Three Ways to Avoid Employment Gaps on Your Resume

Posted by Dawn Boyer

You’ve just lost your job. How do you keep active and involved while you’re seeking employment, and make your time without a job work to your advantage?

Nothing is more worrisome than being out of work and dreading the bills coming in the mail that you can’t afford to pay. Scarier yet is not having funds for job shopping such as gas money, child care or interview clothing. Here are several rich opportunities to add to your resume, allow you to meet new people, and network for new employment opportunities.


First, offer your time or assistance to non-profit organizations or obtain training to enrich your job skills. Many small non-profit organizations (NPOs) are desperate for grant writers, volunteers, mentors, and specialists. There is a shortage in these skills for many small NPOs who can’t afford to pay salaries for these job skills. Your local paper may run lists of NPOs needing assistance, or check out sites such as or


Get the training or education you didn’t have time for while you were working. Work toward the certifications that are increasingly important for cleared job seekers. Take classes to advance your education beyond the courses or degree you last achieved. There are inexpensive adult education classes in your city that may provide insight to a new topic.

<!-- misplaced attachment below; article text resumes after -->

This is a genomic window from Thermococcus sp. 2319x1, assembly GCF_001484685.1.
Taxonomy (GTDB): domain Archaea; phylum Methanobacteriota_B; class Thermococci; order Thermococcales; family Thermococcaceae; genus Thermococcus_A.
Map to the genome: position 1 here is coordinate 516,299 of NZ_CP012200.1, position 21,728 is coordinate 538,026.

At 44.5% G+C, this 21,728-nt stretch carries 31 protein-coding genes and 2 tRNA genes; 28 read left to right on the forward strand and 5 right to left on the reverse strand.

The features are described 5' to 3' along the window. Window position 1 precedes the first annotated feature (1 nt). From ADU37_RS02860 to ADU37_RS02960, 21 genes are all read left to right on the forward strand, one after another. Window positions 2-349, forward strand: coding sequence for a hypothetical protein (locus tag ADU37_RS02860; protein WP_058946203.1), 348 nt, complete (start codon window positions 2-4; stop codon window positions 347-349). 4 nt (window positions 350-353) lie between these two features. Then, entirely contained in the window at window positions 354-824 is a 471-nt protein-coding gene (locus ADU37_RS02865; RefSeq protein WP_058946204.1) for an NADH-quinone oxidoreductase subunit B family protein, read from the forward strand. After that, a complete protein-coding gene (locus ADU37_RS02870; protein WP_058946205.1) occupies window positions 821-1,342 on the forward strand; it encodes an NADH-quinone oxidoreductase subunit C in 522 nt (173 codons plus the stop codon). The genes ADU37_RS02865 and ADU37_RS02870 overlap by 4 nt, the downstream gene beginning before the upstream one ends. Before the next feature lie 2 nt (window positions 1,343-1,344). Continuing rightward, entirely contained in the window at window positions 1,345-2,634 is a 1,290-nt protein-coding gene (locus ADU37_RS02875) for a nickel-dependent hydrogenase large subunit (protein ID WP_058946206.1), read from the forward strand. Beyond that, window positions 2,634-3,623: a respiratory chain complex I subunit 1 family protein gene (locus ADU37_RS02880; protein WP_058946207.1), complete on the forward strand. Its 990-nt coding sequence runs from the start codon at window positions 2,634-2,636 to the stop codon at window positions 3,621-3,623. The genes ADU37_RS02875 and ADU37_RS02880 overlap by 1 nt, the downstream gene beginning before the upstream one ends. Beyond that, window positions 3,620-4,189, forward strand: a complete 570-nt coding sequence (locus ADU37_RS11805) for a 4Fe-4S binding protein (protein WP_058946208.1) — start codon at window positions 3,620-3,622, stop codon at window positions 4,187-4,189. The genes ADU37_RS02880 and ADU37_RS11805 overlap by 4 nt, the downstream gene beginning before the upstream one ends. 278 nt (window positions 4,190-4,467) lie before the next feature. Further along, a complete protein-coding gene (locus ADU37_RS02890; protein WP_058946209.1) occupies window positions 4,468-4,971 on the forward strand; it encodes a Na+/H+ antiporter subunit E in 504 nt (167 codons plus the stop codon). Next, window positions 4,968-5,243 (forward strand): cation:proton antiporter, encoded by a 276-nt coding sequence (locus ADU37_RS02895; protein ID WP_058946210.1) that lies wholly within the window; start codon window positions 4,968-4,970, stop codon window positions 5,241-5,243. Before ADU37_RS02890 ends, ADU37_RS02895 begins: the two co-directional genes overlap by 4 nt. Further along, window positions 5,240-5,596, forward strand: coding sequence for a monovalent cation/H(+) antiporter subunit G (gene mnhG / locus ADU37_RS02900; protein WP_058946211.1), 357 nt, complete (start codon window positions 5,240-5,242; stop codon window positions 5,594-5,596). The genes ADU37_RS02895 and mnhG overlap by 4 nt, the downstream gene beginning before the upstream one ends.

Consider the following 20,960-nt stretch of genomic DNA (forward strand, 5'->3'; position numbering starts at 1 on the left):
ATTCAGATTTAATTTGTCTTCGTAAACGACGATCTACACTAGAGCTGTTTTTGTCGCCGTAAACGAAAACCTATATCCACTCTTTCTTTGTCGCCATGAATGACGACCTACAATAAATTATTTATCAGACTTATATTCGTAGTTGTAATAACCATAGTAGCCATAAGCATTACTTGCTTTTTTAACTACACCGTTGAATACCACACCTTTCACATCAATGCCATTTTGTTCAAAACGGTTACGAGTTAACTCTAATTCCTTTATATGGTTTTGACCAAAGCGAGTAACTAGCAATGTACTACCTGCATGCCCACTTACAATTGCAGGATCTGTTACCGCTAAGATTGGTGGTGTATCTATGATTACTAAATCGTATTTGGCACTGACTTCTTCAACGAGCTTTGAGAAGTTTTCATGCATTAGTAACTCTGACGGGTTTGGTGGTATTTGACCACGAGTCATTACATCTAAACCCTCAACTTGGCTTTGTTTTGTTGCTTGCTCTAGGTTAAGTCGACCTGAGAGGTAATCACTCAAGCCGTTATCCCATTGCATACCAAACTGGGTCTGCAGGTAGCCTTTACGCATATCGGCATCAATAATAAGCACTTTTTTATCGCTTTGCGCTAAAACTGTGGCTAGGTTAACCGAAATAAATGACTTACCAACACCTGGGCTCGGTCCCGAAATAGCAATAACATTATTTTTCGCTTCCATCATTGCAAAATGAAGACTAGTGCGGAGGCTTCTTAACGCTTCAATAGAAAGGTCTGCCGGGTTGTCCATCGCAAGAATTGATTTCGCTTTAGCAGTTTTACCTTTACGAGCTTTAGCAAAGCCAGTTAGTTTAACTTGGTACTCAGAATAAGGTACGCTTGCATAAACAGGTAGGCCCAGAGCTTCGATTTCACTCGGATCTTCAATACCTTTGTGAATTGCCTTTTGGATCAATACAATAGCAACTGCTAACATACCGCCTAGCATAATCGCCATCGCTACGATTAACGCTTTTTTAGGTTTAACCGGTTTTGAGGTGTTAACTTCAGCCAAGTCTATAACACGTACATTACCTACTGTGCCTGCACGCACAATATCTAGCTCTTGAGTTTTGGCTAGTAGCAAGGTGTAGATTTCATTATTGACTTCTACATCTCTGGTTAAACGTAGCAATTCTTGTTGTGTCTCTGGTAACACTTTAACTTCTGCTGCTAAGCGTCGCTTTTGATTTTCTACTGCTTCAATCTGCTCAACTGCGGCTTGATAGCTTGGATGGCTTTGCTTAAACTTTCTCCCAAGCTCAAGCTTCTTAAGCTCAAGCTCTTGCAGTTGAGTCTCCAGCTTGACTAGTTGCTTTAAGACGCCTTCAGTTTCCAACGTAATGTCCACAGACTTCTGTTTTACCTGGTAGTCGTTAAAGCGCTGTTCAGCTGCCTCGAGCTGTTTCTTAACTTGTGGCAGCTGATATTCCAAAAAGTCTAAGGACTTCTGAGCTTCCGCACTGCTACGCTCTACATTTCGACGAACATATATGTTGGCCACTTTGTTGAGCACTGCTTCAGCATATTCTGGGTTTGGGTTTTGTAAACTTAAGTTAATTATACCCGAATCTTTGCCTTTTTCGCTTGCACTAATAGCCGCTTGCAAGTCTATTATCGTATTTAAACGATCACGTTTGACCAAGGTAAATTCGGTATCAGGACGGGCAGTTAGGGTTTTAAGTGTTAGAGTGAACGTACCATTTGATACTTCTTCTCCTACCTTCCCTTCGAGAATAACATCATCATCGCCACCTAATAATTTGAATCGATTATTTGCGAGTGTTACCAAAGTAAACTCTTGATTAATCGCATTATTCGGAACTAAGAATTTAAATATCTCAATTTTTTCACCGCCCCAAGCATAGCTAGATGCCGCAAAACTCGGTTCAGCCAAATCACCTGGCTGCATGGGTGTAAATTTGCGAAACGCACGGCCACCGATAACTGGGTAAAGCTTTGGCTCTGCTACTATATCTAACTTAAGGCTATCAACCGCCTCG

Consulting Work

If you can’t do the education or training and can’t offer assistance as a volunteer, don’t leave your resume blank while job shopping. The next best activity is to go into business for yourself as a consultant. Shop the market for companies needing your skill set as a 1099 consultant (a local city business license may be less than $50). You never know when your skills may turn into a more realistic method to replace that lost salary. Recruiters will note you didn’t let the dust settle after a job loss and view you as a more viable candidate.

As you achieve the training, education, or volunteer work, add it to your resume to demonstrate your resourcefulness. The longer you are unemployed, the more obvious the non-productive activity, and the less viable a candidate you become to recruiters. Filling that gap with volunteer activities, education or training, and/or part-time consulting work, demonstrates you are a viable and highly qualified candidate with initiative and drive.

Dawn Boyer is a career services coach, social media management, human resources, and business development consultant. Follow Dawn on Twitter @Dawn_Boyer.

This entry was posted on Friday, September 20, 2013 7:13 am

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